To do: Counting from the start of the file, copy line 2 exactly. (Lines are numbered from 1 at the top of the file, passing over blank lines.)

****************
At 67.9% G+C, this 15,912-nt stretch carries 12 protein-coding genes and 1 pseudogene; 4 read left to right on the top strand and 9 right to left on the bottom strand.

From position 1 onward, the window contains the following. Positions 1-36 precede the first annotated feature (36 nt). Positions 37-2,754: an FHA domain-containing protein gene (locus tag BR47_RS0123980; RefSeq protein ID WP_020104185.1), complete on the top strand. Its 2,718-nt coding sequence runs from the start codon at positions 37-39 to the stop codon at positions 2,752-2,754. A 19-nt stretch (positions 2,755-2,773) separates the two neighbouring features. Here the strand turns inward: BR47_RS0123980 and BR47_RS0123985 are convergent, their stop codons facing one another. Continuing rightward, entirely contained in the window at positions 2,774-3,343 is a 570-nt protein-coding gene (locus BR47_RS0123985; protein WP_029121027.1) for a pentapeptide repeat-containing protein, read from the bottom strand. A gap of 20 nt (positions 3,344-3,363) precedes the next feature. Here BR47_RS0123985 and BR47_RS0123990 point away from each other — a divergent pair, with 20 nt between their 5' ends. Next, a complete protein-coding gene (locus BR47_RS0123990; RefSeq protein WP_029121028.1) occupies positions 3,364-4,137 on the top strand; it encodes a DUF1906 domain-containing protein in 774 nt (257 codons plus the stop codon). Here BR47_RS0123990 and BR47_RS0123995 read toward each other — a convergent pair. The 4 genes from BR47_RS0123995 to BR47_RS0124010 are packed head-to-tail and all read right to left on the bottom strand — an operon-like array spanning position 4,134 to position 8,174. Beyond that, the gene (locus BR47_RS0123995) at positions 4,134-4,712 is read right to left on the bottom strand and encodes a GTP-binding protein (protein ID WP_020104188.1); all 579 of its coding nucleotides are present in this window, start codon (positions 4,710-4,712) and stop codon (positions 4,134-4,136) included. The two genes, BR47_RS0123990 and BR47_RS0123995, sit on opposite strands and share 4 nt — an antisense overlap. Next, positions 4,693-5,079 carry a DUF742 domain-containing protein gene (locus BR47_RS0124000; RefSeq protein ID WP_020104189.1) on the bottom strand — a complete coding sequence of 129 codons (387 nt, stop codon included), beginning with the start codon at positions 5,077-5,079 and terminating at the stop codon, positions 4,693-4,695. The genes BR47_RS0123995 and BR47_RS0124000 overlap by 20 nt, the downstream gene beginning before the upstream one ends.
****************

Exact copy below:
From position 1 onward, the window contains the following. Positions 1-36 precede the first annotated feature (36 nt). Positions 37-2,754: an FHA domain-containing protein gene (locus tag BR47_RS0123980; RefSeq protein ID WP_020104185.1), complete on the top strand. Its 2,718-nt coding sequence runs from the start codon at positions 37-39 to the stop codon at positions 2,752-2,754. A 19-nt stretch (positions 2,755-2,773) separates the two neighbouring features. Here the strand turns inward: BR47_RS0123980 and BR47_RS0123985 are convergent, their stop codons facing one another. Continuing rightward, entirely contained in the window at positions 2,774-3,343 is a 570-nt protein-coding gene (locus BR47_RS0123985; protein WP_029121027.1) for a pentapeptide repeat-containing protein, read from the bottom strand. A gap of 20 nt (positions 3,344-3,363) precedes the next feature. Here BR47_RS0123985 and BR47_RS0123990 point away from each other — a divergent pair, with 20 nt between their 5' ends. Next, a complete protein-coding gene (locus BR47_RS0123990; RefSeq protein WP_029121028.1) occupies positions 3,364-4,137 on the top strand; it encodes a DUF1906 domain-containing protein in 774 nt (257 codons plus the stop codon). Here BR47_RS0123990 and BR47_RS0123995 read toward each other — a convergent pair. The 4 genes from BR47_RS0123995 to BR47_RS0124010 are packed head-to-tail and all read right to left on the bottom strand — an operon-like array spanning position 4,134 to position 8,174. Beyond that, the gene (locus BR47_RS0123995) at positions 4,134-4,712 is read right to left on the bottom strand and encodes a GTP-binding protein (protein ID WP_020104188.1); all 579 of its coding nucleotides are present in this window, start codon (positions 4,710-4,712) and stop codon (positions 4,134-4,136) included. The two genes, BR47_RS0123990 and BR47_RS0123995, sit on opposite strands and share 4 nt — an antisense overlap. Next, positions 4,693-5,079 carry a DUF742 domain-containing protein gene (locus BR47_RS0124000; RefSeq protein ID WP_020104189.1) on the bottom strand — a complete coding sequence of 129 codons (387 nt, stop codon included), beginning with the start codon at positions 5,077-5,079 and terminating at the stop codon, positions 4,693-4,695. The genes BR47_RS0123995 and BR47_RS0124000 overlap by 20 nt, the downstream gene beginning before the upstream one ends.